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The Dream Feed

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Article by:

Cara Dumaplin

RN, BSN, Certified Pediatric Sleep Consultant

Mom offering baby dream feed

If you Google the phrase “dream feed,” you find so many “rules” and opinions. Let me simplify it for you!

What is the dream feed? 

Basically, a dream feeding is the last feeding of the day. It typically happens 2-3 hours after the bedtime feeding and right about the same time that you are going to sleep. In theory, this will shift the last planned feeding of the day and allow him to get a long stretch of sleep at about the same time you are going to sleep. Usually, this feeding happens somewhere between 9:00-10:30pm.

What does this look like? Can you give me an example?

Your baby is 6 weeks old and is sleeping one longer stretch of about 6 hours.

6:50pm Bath, Diaper, Mini Massage, and Jammies

7:15pm Feeding

7:45pm Swaddle

7:45pm Put down drowsy, but awake

You feed her at 7:15pm and then she sleeps 6 hours (start of one feeding to the start of the next feeding). That has her waking at 1:15am.

Now, let’s say you add a dream feeding. She eats at 7:15pm and then before you go to bed, you feed her at 10:15pm. Now, that longer stretch begins. She now goes from 10:15pm to 4:15am. Ahhhh…Perfect!

For some babies, the dream feed is just that – a DREAM for parents. It helps parents align the baby’s longest stretch of sleep with their own. Because…let’s face it, most of us aren’t ready for bed by 7- 8pm.

What if my baby doesn’t have a “long stretch” of sleep at night?

Great question! The dream feed won’t actually lengthen sleep; it simply shifts sleep. If you’re not seeing any longer stretches in the night, I have a class that can help with that! My newborn class will show you how to gently encourage longer stretches in the newborn stage and so much more.

Does it work for every baby?

Unfortunately, the dream feed isn’t always a dream. I encourage you to try the different tips I offer for the dream feed and give it 5-7 nights to see if it is working. Don’t get frustrated…just keep going. Here are a few scenarios for when the dream feed might not be the right fit, and I would actually recommend dropping it:

  • This feeding actually interrupts deep sleep and makes it very difficult to go back to sleep. 

  • A baby simply won’t wake up enough to eat well.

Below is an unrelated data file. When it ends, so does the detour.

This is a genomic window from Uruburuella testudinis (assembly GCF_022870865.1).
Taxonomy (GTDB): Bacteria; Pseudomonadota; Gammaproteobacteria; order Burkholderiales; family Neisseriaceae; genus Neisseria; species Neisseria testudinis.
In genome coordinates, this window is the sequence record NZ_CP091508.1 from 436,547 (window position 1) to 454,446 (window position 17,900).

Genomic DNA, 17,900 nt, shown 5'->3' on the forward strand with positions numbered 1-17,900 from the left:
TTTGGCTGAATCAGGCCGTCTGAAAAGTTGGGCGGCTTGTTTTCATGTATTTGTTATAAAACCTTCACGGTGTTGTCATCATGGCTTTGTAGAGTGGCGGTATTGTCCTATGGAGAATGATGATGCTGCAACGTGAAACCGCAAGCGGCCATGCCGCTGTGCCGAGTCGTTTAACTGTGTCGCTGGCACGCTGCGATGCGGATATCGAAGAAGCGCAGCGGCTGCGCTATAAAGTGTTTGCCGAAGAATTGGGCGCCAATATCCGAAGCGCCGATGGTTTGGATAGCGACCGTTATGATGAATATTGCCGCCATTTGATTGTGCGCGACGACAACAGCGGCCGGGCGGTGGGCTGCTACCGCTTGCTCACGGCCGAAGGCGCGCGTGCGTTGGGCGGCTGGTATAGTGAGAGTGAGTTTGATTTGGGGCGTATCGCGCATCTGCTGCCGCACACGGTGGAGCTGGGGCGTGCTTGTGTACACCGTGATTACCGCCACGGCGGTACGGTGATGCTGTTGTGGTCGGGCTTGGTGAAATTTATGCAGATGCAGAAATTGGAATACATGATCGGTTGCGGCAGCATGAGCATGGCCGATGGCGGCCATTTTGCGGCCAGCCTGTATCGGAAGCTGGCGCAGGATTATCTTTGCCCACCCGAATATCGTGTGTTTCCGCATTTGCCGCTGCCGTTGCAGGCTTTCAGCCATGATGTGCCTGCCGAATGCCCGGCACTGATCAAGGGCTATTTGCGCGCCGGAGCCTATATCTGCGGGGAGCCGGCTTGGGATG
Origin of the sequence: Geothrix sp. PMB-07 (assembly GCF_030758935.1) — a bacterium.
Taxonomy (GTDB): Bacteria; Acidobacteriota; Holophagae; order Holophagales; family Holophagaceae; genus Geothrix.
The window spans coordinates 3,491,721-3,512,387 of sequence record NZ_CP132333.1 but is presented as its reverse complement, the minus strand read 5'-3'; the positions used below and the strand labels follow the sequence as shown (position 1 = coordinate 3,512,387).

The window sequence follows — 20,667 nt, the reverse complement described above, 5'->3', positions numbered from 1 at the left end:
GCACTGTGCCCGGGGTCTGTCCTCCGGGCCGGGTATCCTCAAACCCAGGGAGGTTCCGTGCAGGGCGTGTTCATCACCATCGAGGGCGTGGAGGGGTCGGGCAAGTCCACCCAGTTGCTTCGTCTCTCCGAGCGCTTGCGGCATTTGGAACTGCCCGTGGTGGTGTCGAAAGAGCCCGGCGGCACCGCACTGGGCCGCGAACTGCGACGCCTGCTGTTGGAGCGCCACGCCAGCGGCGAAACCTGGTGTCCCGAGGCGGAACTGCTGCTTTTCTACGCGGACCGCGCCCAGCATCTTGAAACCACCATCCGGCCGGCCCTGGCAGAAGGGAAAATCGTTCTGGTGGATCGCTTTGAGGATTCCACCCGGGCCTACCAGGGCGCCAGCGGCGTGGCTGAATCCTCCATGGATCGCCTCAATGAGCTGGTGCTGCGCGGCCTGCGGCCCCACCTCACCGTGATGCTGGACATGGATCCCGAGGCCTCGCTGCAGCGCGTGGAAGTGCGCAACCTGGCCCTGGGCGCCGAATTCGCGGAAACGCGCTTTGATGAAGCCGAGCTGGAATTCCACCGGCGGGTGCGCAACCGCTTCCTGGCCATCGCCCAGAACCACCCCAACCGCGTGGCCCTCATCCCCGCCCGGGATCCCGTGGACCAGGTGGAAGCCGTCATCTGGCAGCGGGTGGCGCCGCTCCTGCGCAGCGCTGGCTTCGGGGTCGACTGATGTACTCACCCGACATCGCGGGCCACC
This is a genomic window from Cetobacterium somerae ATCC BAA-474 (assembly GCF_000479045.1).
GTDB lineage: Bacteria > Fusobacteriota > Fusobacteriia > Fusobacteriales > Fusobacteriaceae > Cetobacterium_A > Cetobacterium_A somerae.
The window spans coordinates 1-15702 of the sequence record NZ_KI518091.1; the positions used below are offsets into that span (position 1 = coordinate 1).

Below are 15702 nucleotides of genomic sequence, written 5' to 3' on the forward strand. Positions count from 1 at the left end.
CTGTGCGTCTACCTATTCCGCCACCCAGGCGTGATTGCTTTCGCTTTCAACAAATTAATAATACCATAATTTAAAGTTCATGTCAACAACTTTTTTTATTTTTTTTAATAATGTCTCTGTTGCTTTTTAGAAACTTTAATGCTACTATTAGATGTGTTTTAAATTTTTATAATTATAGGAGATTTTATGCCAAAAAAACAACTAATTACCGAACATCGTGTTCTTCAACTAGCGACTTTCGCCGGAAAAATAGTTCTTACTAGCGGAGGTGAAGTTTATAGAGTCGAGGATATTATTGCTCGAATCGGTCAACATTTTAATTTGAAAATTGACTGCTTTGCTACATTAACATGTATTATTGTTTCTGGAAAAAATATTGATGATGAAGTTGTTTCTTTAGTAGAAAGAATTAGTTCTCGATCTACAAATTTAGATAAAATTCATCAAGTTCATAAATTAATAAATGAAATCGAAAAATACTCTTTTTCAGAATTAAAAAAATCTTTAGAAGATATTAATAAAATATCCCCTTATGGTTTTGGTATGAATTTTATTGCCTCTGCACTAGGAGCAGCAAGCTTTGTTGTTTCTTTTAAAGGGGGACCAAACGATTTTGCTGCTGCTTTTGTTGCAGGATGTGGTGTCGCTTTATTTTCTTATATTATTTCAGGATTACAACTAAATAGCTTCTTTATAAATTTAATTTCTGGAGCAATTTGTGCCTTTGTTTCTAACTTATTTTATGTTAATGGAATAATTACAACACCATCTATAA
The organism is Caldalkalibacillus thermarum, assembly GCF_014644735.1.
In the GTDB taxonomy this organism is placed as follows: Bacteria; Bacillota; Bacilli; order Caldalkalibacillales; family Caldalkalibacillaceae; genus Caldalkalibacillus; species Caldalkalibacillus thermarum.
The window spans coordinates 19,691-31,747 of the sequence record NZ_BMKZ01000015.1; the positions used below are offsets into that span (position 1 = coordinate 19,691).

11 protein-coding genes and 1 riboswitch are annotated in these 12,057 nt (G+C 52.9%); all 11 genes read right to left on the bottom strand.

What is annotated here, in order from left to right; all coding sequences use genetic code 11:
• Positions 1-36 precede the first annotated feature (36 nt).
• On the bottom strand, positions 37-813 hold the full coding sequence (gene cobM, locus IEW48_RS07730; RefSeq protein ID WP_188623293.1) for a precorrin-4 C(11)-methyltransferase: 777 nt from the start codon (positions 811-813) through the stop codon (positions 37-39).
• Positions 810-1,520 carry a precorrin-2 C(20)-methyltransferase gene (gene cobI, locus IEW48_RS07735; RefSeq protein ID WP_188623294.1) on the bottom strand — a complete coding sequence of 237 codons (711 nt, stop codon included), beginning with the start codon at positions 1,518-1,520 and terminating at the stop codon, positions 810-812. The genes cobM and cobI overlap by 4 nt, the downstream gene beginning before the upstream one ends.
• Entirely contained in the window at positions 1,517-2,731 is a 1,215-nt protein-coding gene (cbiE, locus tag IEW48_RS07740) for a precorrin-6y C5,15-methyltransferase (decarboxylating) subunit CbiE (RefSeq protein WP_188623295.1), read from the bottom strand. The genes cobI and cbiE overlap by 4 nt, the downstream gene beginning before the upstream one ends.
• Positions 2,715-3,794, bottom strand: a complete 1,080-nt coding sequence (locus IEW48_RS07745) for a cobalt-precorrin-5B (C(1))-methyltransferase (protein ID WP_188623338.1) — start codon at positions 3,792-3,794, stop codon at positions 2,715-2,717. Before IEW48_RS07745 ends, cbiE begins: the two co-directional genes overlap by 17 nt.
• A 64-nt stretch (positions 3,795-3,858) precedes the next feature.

• The dream feed doesn’t seem to make a bit of difference. These babies will still awaken at the same time no matter if they had the dream feed or not.

For example, I spoke with a new mom last month who had a two-month-old. This baby slept from 7pm until 2:30am. She learned of the dream feed and decided to try it. The thought of the baby doing a 7.5 hour stretch from 10:00pm was so appealing to her. Ideally, this meant the baby would eat at 10:00pm and then sleep until 5:30am. Well, for some it works like that. For her…it didn’t. After trying it for six nights, her baby was still consistently waking at 2:30am (just like before) even though he was just fed 4.5 hours previously. In this case, my advice was to drop the dream feed.

So how exactly do I offer a dream feeding?

Your goal is to provide one more feeding before you go to bed. So take him out of the crib or bassinet about 2-3 hours after the bedtime feeding and offer another full feeding. It’s that simple. 

If she needs a diaper change, do it. If he will take a good feeding while still being swaddled, keep him swaddled. If he needs to be unswaddled to eat well, unswaddle him. If he awakens, it’s okay: many wake up during the feeding. That’s okay. Keep your lights low and keep the stimulation to a minimum. 

My baby loves the dream feed! How long would you recommend keeping it?

Let’s say you have a baby who is doing incredible with the dream feed. Perfect. Don’t feel pressure to drop it. If it stops working, feel free to stop offering it. Some babies will keep this feeding until baby reaches 9 months; others will drop it sooner. 

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